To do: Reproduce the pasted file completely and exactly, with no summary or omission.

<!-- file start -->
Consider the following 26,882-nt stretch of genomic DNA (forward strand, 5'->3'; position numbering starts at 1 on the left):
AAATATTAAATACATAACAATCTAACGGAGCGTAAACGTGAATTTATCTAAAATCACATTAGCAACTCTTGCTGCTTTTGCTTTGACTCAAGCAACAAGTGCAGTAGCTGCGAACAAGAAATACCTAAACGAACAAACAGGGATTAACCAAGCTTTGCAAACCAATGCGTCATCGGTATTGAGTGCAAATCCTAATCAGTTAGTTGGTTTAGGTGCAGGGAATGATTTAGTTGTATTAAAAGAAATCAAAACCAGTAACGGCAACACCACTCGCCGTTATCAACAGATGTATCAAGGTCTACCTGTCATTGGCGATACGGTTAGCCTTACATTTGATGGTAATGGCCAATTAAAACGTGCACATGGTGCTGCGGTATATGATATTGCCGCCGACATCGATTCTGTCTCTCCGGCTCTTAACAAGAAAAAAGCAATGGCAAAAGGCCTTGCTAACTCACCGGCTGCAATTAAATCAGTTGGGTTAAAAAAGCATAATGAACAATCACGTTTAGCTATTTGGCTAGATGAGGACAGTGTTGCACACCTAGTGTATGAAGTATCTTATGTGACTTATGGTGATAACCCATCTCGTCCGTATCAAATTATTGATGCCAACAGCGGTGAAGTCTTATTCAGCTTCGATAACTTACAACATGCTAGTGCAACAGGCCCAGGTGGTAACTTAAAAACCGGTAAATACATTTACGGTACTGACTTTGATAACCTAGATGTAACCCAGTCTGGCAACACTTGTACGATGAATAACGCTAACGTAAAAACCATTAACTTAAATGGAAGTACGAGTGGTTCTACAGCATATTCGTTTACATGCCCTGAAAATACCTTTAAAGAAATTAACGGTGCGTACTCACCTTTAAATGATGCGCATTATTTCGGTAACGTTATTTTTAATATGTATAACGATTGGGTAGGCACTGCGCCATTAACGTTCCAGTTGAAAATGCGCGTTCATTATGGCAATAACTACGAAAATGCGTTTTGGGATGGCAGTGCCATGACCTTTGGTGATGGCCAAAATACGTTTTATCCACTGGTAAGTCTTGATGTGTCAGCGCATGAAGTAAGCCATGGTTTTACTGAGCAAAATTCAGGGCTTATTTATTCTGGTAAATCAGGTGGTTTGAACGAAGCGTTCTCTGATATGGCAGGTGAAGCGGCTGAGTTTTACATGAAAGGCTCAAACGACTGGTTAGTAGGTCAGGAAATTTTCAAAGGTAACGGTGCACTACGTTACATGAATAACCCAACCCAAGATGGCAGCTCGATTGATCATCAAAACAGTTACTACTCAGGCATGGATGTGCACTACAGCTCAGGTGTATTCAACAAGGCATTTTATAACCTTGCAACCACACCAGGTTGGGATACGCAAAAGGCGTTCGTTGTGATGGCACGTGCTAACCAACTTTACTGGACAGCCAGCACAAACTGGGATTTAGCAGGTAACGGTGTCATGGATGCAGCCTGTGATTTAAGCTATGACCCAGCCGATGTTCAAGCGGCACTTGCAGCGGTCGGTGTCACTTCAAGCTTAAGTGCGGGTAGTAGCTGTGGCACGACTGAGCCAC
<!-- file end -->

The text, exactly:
Consider the following 26,882-nt stretch of genomic DNA (forward strand, 5'->3'; position numbering starts at 1 on the left):
AAATATTAAATACATAACAATCTAACGGAGCGTAAACGTGAATTTATCTAAAATCACATTAGCAACTCTTGCTGCTTTTGCTTTGACTCAAGCAACAAGTGCAGTAGCTGCGAACAAGAAATACCTAAACGAACAAACAGGGATTAACCAAGCTTTGCAAACCAATGCGTCATCGGTATTGAGTGCAAATCCTAATCAGTTAGTTGGTTTAGGTGCAGGGAATGATTTAGTTGTATTAAAAGAAATCAAAACCAGTAACGGCAACACCACTCGCCGTTATCAACAGATGTATCAAGGTCTACCTGTCATTGGCGATACGGTTAGCCTTACATTTGATGGTAATGGCCAATTAAAACGTGCACATGGTGCTGCGGTATATGATATTGCCGCCGACATCGATTCTGTCTCTCCGGCTCTTAACAAGAAAAAAGCAATGGCAAAAGGCCTTGCTAACTCACCGGCTGCAATTAAATCAGTTGGGTTAAAAAAGCATAATGAACAATCACGTTTAGCTATTTGGCTAGATGAGGACAGTGTTGCACACCTAGTGTATGAAGTATCTTATGTGACTTATGGTGATAACCCATCTCGTCCGTATCAAATTATTGATGCCAACAGCGGTGAAGTCTTATTCAGCTTCGATAACTTACAACATGCTAGTGCAACAGGCCCAGGTGGTAACTTAAAAACCGGTAAATACATTTACGGTACTGACTTTGATAACCTAGATGTAACCCAGTCTGGCAACACTTGTACGATGAATAACGCTAACGTAAAAACCATTAACTTAAATGGAAGTACGAGTGGTTCTACAGCATATTCGTTTACATGCCCTGAAAATACCTTTAAAGAAATTAACGGTGCGTACTCACCTTTAAATGATGCGCATTATTTCGGTAACGTTATTTTTAATATGTATAACGATTGGGTAGGCACTGCGCCATTAACGTTCCAGTTGAAAATGCGCGTTCATTATGGCAATAACTACGAAAATGCGTTTTGGGATGGCAGTGCCATGACCTTTGGTGATGGCCAAAATACGTTTTATCCACTGGTAAGTCTTGATGTGTCAGCGCATGAAGTAAGCCATGGTTTTACTGAGCAAAATTCAGGGCTTATTTATTCTGGTAAATCAGGTGGTTTGAACGAAGCGTTCTCTGATATGGCAGGTGAAGCGGCTGAGTTTTACATGAAAGGCTCAAACGACTGGTTAGTAGGTCAGGAAATTTTCAAAGGTAACGGTGCACTACGTTACATGAATAACCCAACCCAAGATGGCAGCTCGATTGATCATCAAAACAGTTACTACTCAGGCATGGATGTGCACTACAGCTCAGGTGTATTCAACAAGGCATTTTATAACCTTGCAACCACACCAGGTTGGGATACGCAAAAGGCGTTCGTTGTGATGGCACGTGCTAACCAACTTTACTGGACAGCCAGCACAAACTGGGATTTAGCAGGTAACGGTGTCATGGATGCAGCCTGTGATTTAAGCTATGACCCAGCCGATGTTCAAGCGGCACTTGCAGCGGTCGGTGTCACTTCAAGCTTAAGTGCGGGTAGTAGCTGTGGCACGACTGAGCCAC